Jacob Zuma's son Duduzane and Ajay Gupta. File photo: Chris Collingridge/Independent Media

Johannesburg - The Hawks have vowed they will use all avenues to ensure the arrest of the Gupta brothers, who are believed to have fled to Dubai in the United Arab Emirates (UAE).

On Monday, Hawks spokesperson Brigadier Hangwani Mulaudzi said South Africa has extradition treaties with India and China.

“We are in the process of checking our standing with Dubai, but what I want to emphasise is that all avenues will be examined to bring them back to answer to their charges,” he said.

Mulaudzi added that they will submit an extradition application when the National Prosecuting Authority (NPA) instructs them to make the application.

“We will then engage Interpol and bring them back here,” he said.

Read: Hawks hunt Duduzane in wake of #GuptaArrests

Only a matter of time before Duduzane's declared a fugitive: sources

A senior official in the Department of International Relations and Co-operation said the Guptas and Duduzane Zuma were believed to be in Dubai, which does not have an extradition treaty with South Africa.

The government was set to use diplomatic channels to apprehend the Guptas, the official said, adding that they had secured co-operation from India, China and the UAE when the investigation started.

“As soon as they are traced there won’t be any problem to bring them here. Even in the absence of an extradition treaty, we can via bilateral mechanisms secure co-operation whenever there is a case that involves somebody who has broken the law in country A and flees to country B,” he explained.

The official, speaking on condition of anonymity, said they had not sent India a request for the arrest of Ajay or any of the brothers because security agencies believed they had fled to the UAE.

It is believed that Ajay left India a day after Jacob Zuma’s resignation.

“Our agencies have established where they are. The request (for their arrest) would not have not gone to India. They are not there. They are in the UAE. I think in the next 24 to 72 hours there will be developments,” he added.

The Gupta family and their allies have launched a high court fight back against the NPA’s Asset Forfeiture Unit, opposing the freezing of their multimillion- rand assets over alleged corruption.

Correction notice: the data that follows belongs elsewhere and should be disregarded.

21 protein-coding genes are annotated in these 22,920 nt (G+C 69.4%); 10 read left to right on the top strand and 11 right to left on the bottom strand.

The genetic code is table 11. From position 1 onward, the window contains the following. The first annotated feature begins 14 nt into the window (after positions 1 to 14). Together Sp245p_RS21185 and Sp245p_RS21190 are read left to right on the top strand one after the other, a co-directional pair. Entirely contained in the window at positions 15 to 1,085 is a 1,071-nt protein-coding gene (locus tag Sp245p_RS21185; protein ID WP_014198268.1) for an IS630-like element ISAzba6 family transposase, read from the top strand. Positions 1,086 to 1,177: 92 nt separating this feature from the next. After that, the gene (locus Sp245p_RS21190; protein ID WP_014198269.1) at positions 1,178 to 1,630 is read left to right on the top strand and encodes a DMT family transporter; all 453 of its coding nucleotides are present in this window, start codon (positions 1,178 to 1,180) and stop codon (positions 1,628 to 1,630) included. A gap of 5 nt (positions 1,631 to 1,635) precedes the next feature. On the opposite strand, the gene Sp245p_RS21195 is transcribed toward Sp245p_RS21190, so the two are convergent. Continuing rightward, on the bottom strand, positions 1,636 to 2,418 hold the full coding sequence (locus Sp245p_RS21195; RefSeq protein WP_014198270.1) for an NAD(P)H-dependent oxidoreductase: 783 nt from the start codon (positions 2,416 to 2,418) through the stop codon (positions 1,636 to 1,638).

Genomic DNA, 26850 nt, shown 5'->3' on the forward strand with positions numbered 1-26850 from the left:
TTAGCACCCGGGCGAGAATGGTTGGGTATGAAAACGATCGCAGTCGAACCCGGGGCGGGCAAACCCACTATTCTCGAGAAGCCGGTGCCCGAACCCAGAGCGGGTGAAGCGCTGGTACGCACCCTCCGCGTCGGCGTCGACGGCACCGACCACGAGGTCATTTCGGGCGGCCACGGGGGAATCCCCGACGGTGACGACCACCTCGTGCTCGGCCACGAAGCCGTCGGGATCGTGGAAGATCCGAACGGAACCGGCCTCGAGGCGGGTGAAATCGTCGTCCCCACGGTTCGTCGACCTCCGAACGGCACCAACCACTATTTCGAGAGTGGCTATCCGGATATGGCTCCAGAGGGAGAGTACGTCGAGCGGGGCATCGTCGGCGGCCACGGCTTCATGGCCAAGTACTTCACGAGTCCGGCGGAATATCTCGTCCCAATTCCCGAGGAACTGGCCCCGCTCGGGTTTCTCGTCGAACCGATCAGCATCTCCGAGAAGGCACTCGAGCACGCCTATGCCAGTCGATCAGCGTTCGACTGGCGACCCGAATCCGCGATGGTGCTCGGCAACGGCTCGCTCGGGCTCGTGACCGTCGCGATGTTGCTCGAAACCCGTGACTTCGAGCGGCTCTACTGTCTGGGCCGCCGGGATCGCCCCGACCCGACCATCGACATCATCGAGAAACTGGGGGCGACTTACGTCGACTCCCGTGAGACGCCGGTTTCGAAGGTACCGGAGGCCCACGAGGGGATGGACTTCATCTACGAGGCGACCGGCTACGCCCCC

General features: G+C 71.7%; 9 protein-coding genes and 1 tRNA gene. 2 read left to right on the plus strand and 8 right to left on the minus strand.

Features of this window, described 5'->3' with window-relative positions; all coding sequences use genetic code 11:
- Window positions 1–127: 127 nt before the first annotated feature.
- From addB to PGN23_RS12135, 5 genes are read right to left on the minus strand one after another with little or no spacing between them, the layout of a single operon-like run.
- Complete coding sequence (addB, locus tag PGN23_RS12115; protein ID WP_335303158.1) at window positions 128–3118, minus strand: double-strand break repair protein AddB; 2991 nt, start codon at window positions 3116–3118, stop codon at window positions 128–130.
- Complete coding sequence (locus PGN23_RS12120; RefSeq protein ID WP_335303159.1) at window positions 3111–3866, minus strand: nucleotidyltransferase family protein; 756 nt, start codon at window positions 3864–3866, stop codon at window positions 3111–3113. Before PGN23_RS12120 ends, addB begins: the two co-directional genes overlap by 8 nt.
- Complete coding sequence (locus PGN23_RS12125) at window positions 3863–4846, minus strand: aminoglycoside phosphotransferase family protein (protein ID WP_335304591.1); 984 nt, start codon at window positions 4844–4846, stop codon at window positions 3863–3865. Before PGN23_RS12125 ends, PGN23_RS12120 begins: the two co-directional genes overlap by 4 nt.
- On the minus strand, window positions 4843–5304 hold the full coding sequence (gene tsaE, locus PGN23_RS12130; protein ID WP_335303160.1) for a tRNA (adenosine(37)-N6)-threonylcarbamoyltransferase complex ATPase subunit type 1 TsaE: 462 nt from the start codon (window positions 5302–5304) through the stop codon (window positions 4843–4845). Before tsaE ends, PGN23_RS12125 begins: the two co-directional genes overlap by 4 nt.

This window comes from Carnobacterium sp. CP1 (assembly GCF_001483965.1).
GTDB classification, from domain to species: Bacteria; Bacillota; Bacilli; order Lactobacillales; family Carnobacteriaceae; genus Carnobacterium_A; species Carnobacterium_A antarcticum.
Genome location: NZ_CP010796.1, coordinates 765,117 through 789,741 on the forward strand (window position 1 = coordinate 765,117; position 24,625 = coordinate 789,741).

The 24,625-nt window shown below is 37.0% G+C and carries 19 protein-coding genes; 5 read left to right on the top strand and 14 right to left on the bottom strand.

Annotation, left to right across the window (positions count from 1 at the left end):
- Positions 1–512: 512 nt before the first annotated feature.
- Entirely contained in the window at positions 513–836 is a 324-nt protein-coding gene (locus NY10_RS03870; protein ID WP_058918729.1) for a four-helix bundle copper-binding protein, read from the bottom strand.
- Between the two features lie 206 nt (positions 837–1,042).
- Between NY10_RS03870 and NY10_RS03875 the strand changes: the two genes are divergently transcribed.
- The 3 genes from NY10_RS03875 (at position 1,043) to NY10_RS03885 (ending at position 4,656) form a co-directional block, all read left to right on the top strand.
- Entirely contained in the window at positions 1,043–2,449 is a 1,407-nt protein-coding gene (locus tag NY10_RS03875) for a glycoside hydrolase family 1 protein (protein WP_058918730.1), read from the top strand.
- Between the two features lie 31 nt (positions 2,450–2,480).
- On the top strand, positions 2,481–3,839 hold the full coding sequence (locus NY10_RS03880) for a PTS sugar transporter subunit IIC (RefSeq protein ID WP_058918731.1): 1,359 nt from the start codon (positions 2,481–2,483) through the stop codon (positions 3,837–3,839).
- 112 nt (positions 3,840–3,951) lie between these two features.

Interpol’s general secretariat said information on fugitives remain under the ownership of that member country. “With regard to your request in relation to this individual, we would advise you to contact the authorities in the countries where you believe there may be an investigation ongoing,” it said in response to questions sent to Interpol.

Last month, the Bloemfontein High Court granted a preservation order to the NPA, which saw the seizure of Gupta assets and bank accounts linked to the alleged illegal siphoning of around R220million from the Free State Agriculture Department in 2013, through their Vrede dairy farm project.

The project was aimed at supporting black emerging farmers, but it was allegedly used by the family to facilitate the looting of the provincial government’s coffers.

About R30m was used for the Guptas’ lavish wedding at Sun City in North West, with R10m deposited into a personal account.

The Hawks are currently on a hunt for the eldest Gupta brother, Ajay, who has been declared a fugitive. He is on the run after a warrant was issued for his arrest over similar corruption allegations.

On Monday, Atul Gupta and several individuals implicated in the Free State dairy farm corruption allegations filed papers in the high court, opposing the NPA’s asset seizure.

Read more: Atul Gupta challenges Estina court order

In papers filed in the court, Atul, who confirmed that he was out of the country, accused NPA financial investigator Nkosiphendule Mradla of misleading the court and failing to provide proof of the money he alleges was paid to him and others who stand accused.

He said the funds were paid to Estina, the Gupta-linked company which was controversially granted a 99-year lease of the farm by the Free State government.

“The allegations contained in Mradla’s affidavit pertaining to this alleged payment are not referred to or substantiated in either of the other two affidavits filed in support of the application or any of the annexures thereto.

“Most critically, Mradla and the NDPP (National Director of Public Prosecutions) have not demonstrated in the application for the preservation order that any portion of the amount paid to Estina (R220202652) was transferred into any bank account held by me (or for that matter into the bank accounts of any of the other affected parties, other than Estina).

“No evidence whatsoever has been put up in relation to this.

“I categorically deny any such transfer into any bank account owned or operated by me,” Atul said.

But NPA spokesperson Luvuyo Mfaku dismissed Atul’s claims, saying bank statements of accounts involved were included in their application.

Mfaku said others implicated in the case had also launched separate applications to oppose the preservation order.

This included Nazeem Howa, former chief executive of the Gupta-owned Oakbay company.

“There are notices of intention to oppose (the order) from other people affected, about six of them,” Mfaku pointed out.

He said the NPA was already preparing its own papers to oppose their applications.

“They are entitled in terms of the Prevention of Organised Crimes Act to bring applications and challenge the preservation order and they have done so, but we are opposing their applications.

“Our people are going to file (papers) in due course. They have been busy working on them,” Mfaku added.

The matter is set to be heard in the Bloemfontein High Court next Thursday.

The Star